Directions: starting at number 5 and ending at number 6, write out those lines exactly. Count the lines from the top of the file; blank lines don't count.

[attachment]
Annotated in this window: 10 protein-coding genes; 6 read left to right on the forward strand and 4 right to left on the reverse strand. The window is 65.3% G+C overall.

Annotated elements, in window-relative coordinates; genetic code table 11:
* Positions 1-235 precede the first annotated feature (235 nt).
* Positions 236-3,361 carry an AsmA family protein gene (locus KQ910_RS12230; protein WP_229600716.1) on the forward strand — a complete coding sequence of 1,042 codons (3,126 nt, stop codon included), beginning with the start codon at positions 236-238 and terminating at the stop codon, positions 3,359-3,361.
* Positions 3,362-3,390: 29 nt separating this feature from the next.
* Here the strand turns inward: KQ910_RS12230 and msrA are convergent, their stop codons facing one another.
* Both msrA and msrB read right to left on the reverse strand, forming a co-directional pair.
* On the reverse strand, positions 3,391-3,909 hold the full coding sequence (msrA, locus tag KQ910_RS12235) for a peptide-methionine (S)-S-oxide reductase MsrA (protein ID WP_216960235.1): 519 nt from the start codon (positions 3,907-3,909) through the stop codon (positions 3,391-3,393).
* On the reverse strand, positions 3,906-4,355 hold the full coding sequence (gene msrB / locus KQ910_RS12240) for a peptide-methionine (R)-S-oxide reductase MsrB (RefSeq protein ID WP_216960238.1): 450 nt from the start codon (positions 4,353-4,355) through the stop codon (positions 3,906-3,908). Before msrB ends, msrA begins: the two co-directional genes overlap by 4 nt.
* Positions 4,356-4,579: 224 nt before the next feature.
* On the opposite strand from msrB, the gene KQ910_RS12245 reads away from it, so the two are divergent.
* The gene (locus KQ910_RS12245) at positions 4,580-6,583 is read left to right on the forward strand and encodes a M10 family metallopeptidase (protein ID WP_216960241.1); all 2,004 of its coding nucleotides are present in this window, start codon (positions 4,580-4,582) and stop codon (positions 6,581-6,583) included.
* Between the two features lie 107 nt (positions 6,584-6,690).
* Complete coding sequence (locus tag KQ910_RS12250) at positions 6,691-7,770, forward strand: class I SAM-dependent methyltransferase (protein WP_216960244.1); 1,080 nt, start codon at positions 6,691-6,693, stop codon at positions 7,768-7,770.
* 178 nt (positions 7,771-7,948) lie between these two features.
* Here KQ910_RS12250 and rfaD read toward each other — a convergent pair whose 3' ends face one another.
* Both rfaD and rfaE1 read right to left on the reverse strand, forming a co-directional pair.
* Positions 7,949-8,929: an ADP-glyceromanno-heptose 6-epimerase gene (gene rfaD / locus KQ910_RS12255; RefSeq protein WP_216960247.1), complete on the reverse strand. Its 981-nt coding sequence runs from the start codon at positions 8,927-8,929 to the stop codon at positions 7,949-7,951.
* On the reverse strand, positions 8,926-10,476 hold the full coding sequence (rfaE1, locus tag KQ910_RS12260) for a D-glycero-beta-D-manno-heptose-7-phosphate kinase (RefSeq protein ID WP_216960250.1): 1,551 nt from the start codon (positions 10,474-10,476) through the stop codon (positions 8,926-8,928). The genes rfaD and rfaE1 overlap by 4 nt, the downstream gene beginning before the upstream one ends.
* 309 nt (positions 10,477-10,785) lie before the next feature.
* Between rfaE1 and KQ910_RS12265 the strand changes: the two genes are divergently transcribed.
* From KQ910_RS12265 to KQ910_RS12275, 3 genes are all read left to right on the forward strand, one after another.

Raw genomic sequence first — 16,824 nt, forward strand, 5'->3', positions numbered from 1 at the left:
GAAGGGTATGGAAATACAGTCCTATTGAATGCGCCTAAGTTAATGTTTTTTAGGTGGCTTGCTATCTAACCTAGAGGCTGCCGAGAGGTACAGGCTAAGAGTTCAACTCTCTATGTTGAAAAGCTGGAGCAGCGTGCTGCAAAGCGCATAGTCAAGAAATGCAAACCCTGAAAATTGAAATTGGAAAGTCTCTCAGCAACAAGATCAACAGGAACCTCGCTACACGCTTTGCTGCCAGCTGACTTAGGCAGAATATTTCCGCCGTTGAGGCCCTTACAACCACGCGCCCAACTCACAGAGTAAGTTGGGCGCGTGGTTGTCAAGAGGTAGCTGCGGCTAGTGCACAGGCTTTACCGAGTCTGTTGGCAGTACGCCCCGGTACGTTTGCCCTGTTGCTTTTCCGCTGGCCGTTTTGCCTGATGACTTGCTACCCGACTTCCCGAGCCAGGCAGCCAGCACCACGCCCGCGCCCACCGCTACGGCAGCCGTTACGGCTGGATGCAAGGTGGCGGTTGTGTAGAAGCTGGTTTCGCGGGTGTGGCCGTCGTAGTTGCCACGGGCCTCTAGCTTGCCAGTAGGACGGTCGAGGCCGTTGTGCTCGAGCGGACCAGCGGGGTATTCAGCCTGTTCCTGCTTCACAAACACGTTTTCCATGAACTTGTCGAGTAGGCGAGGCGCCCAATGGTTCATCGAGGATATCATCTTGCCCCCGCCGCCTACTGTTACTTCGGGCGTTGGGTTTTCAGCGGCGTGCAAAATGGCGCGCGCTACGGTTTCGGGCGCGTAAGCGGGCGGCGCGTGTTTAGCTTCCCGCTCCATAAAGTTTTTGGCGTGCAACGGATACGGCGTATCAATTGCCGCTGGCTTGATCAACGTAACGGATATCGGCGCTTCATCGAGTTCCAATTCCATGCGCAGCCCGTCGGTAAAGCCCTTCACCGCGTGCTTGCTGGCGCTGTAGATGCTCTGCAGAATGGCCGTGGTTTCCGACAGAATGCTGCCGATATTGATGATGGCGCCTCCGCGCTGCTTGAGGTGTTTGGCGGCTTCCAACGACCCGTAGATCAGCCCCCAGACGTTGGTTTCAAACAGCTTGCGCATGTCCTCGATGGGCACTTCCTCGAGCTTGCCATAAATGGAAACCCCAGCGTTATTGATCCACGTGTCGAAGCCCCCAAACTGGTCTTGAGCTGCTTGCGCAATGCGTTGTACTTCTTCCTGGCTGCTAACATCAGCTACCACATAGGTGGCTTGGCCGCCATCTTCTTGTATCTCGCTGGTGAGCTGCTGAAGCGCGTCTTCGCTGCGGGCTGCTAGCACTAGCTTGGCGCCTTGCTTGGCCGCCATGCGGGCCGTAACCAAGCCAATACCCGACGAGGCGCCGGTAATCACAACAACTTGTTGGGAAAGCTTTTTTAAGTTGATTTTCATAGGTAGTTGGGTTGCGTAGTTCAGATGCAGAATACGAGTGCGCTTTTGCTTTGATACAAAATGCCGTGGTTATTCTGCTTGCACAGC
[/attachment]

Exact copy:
* Positions 3,362-3,390: 29 nt separating this feature from the next.
* Here the strand turns inward: KQ910_RS12230 and msrA are convergent, their stop codons facing one another.